Patient Education Blog

Major Bleeding on the New Oral Blood Thinners: Update on Reversal Drugs

Stephan Moll, MD writes (on Nov 7th, 2014)… A publication this week in the New England Journal of Medicine reports on a new reversal agent (PER977 = Aripazine = ciraparantag) that may be effective against a number of different new oral anticoagulants [ref 1].



The publication reports a study in which 80 healthy volunteers received one dose of the new oral blood thinner edoxaban (Savaysa®; not FDA approved as of Nov 7th, 2014), followed by an intravenous dose of the investigational drug PER977 (ciraparantag = aripazine; discussion of drug further below) at various doses [ref 1].  The results showed that PER977 reversed the blood thinning effect of edoxaban within 10 minutes of dosing as judged by a near-normalization of a clotting test (called “whole-blood clotting time”).



No reversal agent (antidote, neutralizing drug) is presently clinically available if (a) major bleeding occurs or (b) urgent reversal for emergent surgery is needed in patients on one of the new oral blood thinners (apixaban = Eliquis®; dabigatran = Pradaxa®; edoxaban = Savaysa®; rivaroxaban = Xarelto®).  The following three drugs are in development, but are at least 2 years away from being clinically available, should they prove to be beneficial.

1. ARIPAZINE (PER977; ciraparantag)

    • What is it?  This is a synthetic small molecule (D-arginine  compound) which has broad activity against various old (heparin; low molecular weight heparin, i.e. enoxaparin = Lovenox®, dalteparin = Frgamin®, tinzaparin = Innohep®) and new oral blood thinners (dabigatran = Pradaxa®,  rivaroxaban = Xarelto®, apixaban = Eliquis® and edoxaban = Savaysa®). It is being developed by the company Perosphere.
    • What blood thinners might it reverse? Eliquis®, Pradaxa®, Xarelto®, Savaysa®, heparin, LMWH.
    • Clinical trial status: As discussed above, a human volunteer study of 80 individuals receiving aripazine published this week in the New England Journal of Medicine [ref 1] shows that clotting assays (whole-blood clotting time) that were prolonged by edoxaban, decreased after the test persons received aripazine.  Another healthy volunteer study is presently ongoing [NCT02207257].

2. ANDEXANET (PRT064445)

    • What is it? Recombinant, modified factor Xa molecule that is being developed as a direct reversal agent for patients receiving a Factor-Xa inhibitor blood thinner who suffer a major bleeding episode or who require emergency surgery. It sort-of sops up the anti-Xa blood thinner, making a  patient’s own clotting factor Xa available again to participate in the clotting process [ref 2]. It is being developed by the company Portola.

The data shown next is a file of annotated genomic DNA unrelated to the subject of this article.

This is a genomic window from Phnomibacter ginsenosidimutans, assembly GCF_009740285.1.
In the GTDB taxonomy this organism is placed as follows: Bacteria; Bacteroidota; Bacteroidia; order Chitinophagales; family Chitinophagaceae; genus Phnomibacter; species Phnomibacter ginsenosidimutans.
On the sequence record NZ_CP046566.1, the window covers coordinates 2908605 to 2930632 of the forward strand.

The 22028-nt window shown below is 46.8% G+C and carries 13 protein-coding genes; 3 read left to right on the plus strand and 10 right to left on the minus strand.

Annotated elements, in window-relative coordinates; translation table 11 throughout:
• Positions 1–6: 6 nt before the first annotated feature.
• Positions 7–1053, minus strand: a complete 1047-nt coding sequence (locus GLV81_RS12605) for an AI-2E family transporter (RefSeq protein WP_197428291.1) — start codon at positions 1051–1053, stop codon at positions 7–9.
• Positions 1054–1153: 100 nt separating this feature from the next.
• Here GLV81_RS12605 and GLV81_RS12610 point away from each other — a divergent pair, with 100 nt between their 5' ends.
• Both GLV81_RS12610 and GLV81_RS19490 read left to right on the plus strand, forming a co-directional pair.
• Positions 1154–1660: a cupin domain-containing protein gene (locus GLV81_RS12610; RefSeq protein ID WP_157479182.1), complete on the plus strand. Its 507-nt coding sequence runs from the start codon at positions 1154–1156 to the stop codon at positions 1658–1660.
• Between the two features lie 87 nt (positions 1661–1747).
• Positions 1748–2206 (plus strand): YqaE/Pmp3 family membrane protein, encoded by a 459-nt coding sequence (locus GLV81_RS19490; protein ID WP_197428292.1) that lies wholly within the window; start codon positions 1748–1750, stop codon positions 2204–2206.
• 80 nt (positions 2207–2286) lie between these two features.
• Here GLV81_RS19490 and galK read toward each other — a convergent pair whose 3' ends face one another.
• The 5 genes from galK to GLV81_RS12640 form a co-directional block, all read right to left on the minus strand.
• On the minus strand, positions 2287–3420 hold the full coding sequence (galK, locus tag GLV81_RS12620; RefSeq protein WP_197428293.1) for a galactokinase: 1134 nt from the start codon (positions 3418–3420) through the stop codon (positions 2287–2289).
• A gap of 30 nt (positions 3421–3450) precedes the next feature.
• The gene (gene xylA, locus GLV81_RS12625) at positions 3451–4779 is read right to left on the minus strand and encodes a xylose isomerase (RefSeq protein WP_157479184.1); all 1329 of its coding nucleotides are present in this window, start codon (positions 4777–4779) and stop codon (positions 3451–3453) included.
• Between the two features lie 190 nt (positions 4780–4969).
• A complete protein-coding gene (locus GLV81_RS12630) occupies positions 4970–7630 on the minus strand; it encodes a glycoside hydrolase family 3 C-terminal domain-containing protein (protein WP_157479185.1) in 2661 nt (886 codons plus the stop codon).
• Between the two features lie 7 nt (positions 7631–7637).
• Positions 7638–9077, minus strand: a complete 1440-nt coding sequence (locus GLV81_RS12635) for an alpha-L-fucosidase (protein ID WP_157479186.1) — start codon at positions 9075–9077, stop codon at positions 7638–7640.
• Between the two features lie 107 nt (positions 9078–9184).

• What anticoagulant drugs might it reverse?  Eliquis®, Xarleto®, Savaysa®.
    • Clinical  trial status: Healthy volunteer studies to (a) evaluate the ability of Andexanet to reverse the effects of several blood thinners on laboratory tests (NCT01758432) and (b) reverse Eliquis® [NCT02207725] and Xarelto®[NCT02220725] are presently ongoing.


    • What is it?  It is a humanized antibody fragment directed against dabigatran (Pradaxa®); generated from mouse monoclonal antibody against dabigatran; humanized and reduced to a FAb fragment [ref 3]. It is being developed by the company Boehringer-Ingelheim.
    • What anticoagulant drugs might it reverse? Pradaxa®.
    • Clinical trial status:  (a) A phase 3 study of patients on Pradaxa® with major bleeding or needing emergency surgery is ongoing [NCT02104947; (b) Three phase 1 studies to determine the effect of idarucizumab on clotting tests in Pradaxa®-treated healthy volunteers have been completed (NCT01688830, NCT01955720; NCT02028780).



  1. Ansell JE et al. use of PER977 to reverse the anticoagulant effect of edoxaban. N Engl J Med 2014(Nov 5).[Epub ahead of print].
  2. Lu G et al. A specific antidote for reversal of anticoagulation by direct and indirect inhibitors of coagulation factor Xa. Nature Medicine 2013;19(4):446-453.
  3. Schiele F et al. A specific antidote for dabigatran: functional and structural characterization. Blood 2013;121(18):3554-3562.


Conflict of interest:  I have been a consultant for Boehringer-Ingelheim, Daiichi, and Janssen.

Last updated: Nov 7th, 2014

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